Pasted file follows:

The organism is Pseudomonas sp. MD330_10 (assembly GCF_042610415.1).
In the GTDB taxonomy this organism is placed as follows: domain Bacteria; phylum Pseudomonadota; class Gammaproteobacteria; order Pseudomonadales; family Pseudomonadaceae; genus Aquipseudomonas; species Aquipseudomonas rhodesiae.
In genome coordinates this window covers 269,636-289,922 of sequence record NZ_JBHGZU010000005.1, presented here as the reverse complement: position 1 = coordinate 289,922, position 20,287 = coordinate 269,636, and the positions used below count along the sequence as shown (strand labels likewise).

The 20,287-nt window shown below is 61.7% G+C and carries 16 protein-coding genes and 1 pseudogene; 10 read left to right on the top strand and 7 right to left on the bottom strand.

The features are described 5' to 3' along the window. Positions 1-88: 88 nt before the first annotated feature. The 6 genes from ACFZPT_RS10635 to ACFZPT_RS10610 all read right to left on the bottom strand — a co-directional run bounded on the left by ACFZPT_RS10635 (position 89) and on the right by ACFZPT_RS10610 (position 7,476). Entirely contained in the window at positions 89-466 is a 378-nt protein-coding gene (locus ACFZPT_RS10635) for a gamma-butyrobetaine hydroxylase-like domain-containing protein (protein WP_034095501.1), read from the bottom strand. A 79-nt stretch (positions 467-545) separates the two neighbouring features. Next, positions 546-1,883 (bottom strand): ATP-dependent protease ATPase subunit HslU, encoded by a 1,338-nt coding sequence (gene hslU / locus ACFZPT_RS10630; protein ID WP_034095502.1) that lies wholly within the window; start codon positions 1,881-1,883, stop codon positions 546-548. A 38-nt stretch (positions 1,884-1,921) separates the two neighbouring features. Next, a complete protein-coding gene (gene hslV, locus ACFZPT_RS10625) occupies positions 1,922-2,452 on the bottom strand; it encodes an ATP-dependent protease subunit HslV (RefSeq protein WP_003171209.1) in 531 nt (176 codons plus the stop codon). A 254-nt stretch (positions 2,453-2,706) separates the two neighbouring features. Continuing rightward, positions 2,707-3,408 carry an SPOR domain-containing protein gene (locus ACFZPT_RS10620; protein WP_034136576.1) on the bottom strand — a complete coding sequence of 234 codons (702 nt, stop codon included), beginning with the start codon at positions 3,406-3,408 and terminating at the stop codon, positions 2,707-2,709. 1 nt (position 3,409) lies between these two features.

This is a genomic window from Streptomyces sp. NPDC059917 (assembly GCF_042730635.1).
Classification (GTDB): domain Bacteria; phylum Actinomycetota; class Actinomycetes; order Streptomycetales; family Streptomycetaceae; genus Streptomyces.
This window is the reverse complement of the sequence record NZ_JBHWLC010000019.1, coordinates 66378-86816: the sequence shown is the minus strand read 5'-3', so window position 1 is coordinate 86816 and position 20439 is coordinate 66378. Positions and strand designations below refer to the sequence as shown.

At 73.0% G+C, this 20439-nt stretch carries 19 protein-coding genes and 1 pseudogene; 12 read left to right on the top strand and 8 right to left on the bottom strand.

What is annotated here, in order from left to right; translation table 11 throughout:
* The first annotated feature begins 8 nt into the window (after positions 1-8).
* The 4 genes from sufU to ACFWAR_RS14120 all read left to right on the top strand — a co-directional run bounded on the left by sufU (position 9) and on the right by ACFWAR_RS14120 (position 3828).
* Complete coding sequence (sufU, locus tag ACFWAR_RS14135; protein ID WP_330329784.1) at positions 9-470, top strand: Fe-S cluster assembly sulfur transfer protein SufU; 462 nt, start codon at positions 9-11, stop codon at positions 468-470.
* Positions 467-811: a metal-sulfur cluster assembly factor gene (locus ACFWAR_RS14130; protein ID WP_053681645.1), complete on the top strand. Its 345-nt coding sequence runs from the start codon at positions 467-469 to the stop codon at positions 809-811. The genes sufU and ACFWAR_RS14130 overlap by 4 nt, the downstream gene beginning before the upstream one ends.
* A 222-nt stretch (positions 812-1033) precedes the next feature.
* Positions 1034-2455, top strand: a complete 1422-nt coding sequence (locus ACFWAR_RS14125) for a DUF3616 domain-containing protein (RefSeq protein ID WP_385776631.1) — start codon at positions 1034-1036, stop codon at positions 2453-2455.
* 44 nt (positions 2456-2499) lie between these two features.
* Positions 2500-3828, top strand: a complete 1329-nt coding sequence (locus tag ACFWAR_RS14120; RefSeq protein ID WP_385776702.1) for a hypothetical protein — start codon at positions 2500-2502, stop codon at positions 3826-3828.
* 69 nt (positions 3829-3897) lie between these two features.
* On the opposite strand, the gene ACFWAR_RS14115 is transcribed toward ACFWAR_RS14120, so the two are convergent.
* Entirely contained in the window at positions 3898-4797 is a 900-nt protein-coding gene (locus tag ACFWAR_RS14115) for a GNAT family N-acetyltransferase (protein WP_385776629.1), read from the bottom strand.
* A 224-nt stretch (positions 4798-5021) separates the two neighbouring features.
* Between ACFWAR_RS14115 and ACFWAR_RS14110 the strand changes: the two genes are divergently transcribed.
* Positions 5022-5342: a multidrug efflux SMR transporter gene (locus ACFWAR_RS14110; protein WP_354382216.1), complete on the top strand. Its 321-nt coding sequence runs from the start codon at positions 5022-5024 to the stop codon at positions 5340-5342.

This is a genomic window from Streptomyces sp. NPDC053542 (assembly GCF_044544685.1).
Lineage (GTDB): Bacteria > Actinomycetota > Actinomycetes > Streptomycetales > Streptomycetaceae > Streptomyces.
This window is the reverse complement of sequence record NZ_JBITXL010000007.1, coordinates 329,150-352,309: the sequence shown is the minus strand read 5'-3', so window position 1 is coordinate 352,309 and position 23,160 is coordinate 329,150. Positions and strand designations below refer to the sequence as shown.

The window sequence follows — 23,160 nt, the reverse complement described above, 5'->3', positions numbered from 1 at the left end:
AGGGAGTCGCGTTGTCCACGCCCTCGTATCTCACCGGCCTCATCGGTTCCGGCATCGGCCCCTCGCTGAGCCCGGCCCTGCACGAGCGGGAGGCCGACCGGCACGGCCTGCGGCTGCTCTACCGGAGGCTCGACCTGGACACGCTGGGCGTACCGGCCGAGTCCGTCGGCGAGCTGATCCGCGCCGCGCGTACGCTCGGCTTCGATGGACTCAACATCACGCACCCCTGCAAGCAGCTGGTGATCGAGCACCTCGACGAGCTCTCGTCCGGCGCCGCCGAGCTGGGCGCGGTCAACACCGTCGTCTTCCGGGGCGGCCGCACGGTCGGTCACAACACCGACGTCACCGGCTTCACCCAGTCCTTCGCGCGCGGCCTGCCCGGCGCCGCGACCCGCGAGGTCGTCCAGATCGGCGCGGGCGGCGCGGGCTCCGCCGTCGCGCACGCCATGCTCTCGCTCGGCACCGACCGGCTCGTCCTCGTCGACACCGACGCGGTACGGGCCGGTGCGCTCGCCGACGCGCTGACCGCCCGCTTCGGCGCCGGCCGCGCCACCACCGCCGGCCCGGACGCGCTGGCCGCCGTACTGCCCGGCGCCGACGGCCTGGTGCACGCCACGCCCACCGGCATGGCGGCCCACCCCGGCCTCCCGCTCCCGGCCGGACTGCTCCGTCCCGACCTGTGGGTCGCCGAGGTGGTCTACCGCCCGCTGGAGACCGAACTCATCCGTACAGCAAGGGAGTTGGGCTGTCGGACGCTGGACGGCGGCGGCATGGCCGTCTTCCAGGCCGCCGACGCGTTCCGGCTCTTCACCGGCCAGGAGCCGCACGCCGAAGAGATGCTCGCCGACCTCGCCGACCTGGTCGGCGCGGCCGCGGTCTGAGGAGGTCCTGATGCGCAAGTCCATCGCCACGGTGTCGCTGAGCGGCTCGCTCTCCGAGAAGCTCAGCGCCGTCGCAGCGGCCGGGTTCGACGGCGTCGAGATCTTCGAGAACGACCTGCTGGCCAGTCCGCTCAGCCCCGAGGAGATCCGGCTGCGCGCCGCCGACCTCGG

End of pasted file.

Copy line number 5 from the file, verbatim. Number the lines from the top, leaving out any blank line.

The features are described 5' to 3' along the window. Positions 1-88: 88 nt before the first annotated feature. The 6 genes from ACFZPT_RS10635 to ACFZPT_RS10610 all read right to left on the bottom strand — a co-directional run bounded on the left by ACFZPT_RS10635 (position 89) and on the right by ACFZPT_RS10610 (position 7,476). Entirely contained in the window at positions 89-466 is a 378-nt protein-coding gene (locus ACFZPT_RS10635) for a gamma-butyrobetaine hydroxylase-like domain-containing protein (protein WP_034095501.1), read from the bottom strand. A 79-nt stretch (positions 467-545) separates the two neighbouring features. Next, positions 546-1,883 (bottom strand): ATP-dependent protease ATPase subunit HslU, encoded by a 1,338-nt coding sequence (gene hslU / locus ACFZPT_RS10630; protein ID WP_034095502.1) that lies wholly within the window; start codon positions 1,881-1,883, stop codon positions 546-548. A 38-nt stretch (positions 1,884-1,921) separates the two neighbouring features. Next, a complete protein-coding gene (gene hslV, locus ACFZPT_RS10625) occupies positions 1,922-2,452 on the bottom strand; it encodes an ATP-dependent protease subunit HslV (RefSeq protein WP_003171209.1) in 531 nt (176 codons plus the stop codon). A 254-nt stretch (positions 2,453-2,706) separates the two neighbouring features. Continuing rightward, positions 2,707-3,408 carry an SPOR domain-containing protein gene (locus ACFZPT_RS10620; protein WP_034136576.1) on the bottom strand — a complete coding sequence of 234 codons (702 nt, stop codon included), beginning with the start codon at positions 3,406-3,408 and terminating at the stop codon, positions 2,707-2,709. 1 nt (position 3,409) lies between these two features.